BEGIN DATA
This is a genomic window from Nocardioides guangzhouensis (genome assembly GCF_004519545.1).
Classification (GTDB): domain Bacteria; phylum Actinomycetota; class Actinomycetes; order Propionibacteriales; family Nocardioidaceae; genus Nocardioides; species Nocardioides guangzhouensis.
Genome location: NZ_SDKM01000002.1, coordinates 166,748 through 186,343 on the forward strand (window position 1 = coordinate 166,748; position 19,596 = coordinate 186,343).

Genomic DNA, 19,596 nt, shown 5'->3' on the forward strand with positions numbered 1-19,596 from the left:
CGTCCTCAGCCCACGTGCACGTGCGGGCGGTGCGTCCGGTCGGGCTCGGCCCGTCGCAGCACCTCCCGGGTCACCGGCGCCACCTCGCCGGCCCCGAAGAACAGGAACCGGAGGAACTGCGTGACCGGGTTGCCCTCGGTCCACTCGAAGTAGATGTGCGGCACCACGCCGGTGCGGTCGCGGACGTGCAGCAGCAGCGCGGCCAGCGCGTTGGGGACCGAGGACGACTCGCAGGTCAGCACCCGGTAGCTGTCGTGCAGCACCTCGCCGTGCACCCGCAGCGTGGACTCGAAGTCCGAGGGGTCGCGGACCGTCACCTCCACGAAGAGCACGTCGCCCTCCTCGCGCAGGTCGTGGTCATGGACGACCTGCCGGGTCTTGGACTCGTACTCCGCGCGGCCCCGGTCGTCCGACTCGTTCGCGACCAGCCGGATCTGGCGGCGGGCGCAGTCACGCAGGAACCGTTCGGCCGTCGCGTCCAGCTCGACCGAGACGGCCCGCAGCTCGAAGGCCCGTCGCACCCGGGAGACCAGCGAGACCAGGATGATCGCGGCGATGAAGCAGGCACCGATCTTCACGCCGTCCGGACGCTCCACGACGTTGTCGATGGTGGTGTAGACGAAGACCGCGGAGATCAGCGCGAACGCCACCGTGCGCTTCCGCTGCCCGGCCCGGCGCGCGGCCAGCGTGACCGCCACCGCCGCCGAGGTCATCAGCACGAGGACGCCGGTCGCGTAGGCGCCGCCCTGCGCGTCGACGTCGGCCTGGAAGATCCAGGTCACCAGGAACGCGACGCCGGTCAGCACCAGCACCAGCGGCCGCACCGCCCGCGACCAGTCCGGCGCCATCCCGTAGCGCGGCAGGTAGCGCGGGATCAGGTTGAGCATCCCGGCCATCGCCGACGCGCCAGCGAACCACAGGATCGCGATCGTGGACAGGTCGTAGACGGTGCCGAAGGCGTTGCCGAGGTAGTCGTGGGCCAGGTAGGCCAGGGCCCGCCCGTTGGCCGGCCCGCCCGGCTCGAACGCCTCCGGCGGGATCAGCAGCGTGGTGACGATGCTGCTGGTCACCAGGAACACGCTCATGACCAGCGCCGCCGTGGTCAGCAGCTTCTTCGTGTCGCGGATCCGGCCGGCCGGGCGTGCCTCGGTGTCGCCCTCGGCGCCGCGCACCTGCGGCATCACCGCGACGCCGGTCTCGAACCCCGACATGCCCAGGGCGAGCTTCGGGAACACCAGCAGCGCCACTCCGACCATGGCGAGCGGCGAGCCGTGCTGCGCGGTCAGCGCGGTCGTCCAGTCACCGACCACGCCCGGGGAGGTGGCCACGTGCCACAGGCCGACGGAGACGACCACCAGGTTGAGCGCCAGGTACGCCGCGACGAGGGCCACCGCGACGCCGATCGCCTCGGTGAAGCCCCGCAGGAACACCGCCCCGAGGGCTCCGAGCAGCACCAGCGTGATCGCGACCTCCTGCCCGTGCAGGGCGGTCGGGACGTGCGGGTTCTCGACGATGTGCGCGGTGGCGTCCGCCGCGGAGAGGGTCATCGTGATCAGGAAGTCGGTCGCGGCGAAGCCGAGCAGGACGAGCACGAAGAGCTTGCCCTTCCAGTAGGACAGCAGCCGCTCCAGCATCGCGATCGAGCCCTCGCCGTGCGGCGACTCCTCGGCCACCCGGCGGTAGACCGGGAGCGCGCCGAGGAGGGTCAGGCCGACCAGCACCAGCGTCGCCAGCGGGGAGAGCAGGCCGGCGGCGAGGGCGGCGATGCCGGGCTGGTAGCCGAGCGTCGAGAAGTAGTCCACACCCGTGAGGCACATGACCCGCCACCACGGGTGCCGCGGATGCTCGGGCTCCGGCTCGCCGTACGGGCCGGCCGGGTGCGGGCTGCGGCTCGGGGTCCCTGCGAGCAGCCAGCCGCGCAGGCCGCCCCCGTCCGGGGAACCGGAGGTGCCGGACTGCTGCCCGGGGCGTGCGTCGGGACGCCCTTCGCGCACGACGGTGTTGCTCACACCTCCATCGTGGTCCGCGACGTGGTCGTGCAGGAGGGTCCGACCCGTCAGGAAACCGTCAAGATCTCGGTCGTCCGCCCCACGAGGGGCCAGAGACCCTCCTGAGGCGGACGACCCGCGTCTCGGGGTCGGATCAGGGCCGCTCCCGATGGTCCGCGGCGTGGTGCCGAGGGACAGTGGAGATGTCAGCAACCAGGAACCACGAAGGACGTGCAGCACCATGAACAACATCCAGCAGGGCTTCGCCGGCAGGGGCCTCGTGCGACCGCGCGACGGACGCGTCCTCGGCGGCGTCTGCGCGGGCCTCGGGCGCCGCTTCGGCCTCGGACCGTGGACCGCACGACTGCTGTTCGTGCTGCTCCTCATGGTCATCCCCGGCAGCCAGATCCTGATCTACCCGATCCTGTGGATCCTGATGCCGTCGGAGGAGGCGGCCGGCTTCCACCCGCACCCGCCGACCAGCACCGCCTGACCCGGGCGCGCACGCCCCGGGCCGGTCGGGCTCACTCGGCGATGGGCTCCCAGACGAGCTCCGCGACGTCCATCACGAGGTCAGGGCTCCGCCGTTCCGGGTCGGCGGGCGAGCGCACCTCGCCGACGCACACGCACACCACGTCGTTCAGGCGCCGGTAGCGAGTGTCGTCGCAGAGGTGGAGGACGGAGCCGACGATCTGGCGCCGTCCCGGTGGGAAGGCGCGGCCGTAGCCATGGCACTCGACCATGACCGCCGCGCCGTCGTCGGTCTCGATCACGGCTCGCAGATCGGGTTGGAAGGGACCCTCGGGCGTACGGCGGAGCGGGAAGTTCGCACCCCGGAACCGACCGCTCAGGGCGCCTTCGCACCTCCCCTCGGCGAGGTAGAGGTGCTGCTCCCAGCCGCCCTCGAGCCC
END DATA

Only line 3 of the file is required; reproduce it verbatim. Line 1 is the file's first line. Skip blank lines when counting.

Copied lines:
Genome location: NZ_SDKM01000002.1, coordinates 166,748 through 186,343 on the forward strand (window position 1 = coordinate 166,748; position 19,596 = coordinate 186,343).